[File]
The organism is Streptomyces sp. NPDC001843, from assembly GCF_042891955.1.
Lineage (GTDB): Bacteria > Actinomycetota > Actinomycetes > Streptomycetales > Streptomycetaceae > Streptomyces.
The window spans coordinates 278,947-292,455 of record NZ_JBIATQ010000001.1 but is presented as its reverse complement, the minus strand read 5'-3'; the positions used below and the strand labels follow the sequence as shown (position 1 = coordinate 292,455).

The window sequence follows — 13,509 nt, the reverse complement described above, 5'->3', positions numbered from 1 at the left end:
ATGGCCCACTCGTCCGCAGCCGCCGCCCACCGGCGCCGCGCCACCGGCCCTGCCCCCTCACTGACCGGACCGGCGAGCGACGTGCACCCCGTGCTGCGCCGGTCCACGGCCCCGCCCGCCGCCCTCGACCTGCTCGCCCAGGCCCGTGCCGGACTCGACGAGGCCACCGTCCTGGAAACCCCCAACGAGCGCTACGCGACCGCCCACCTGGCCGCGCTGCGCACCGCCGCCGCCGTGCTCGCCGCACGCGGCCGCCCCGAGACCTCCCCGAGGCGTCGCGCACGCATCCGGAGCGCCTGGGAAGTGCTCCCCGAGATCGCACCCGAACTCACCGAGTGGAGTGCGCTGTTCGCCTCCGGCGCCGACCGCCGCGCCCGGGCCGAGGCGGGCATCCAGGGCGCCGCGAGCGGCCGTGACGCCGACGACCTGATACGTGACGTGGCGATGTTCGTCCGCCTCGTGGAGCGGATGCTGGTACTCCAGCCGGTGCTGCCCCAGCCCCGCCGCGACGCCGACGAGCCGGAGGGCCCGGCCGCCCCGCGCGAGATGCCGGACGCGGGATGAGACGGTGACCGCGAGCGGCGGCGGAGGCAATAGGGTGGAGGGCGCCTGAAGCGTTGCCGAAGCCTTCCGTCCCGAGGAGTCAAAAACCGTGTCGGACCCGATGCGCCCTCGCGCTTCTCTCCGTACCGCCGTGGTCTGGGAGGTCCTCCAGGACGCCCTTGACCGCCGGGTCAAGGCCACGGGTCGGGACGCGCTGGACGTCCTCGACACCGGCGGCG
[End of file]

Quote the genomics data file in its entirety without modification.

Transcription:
The organism is Streptomyces sp. NPDC001843, from assembly GCF_042891955.1.
Lineage (GTDB): Bacteria > Actinomycetota > Actinomycetes > Streptomycetales > Streptomycetaceae > Streptomyces.
The window spans coordinates 278,947-292,455 of record NZ_JBIATQ010000001.1 but is presented as its reverse complement, the minus strand read 5'-3'; the positions used below and the strand labels follow the sequence as shown (position 1 = coordinate 292,455).

The window sequence follows — 13,509 nt, the reverse complement described above, 5'->3', positions numbered from 1 at the left end:
ATGGCCCACTCGTCCGCAGCCGCCGCCCACCGGCGCCGCGCCACCGGCCCTGCCCCCTCACTGACCGGACCGGCGAGCGACGTGCACCCCGTGCTGCGCCGGTCCACGGCCCCGCCCGCCGCCCTCGACCTGCTCGCCCAGGCCCGTGCCGGACTCGACGAGGCCACCGTCCTGGAAACCCCCAACGAGCGCTACGCGACCGCCCACCTGGCCGCGCTGCGCACCGCCGCCGCCGTGCTCGCCGCACGCGGCCGCCCCGAGACCTCCCCGAGGCGTCGCGCACGCATCCGGAGCGCCTGGGAAGTGCTCCCCGAGATCGCACCCGAACTCACCGAGTGGAGTGCGCTGTTCGCCTCCGGCGCCGACCGCCGCGCCCGGGCCGAGGCGGGCATCCAGGGCGCCGCGAGCGGCCGTGACGCCGACGACCTGATACGTGACGTGGCGATGTTCGTCCGCCTCGTGGAGCGGATGCTGGTACTCCAGCCGGTGCTGCCCCAGCCCCGCCGCGACGCCGACGAGCCGGAGGGCCCGGCCGCCCCGCGCGAGATGCCGGACGCGGGATGAGACGGTGACCGCGAGCGGCGGCGGAGGCAATAGGGTGGAGGGCGCCTGAAGCGTTGCCGAAGCCTTCCGTCCCGAGGAGTCAAAAACCGTGTCGGACCCGATGCGCCCTCGCGCTTCTCTCCGTACCGCCGTGGTCTGGGAGGTCCTCCAGGACGCCCTTGACCGCCGGGTCAAGGCCACGGGTCGGGACGCGCTGGACGTCCTCGACACCGGCGGCG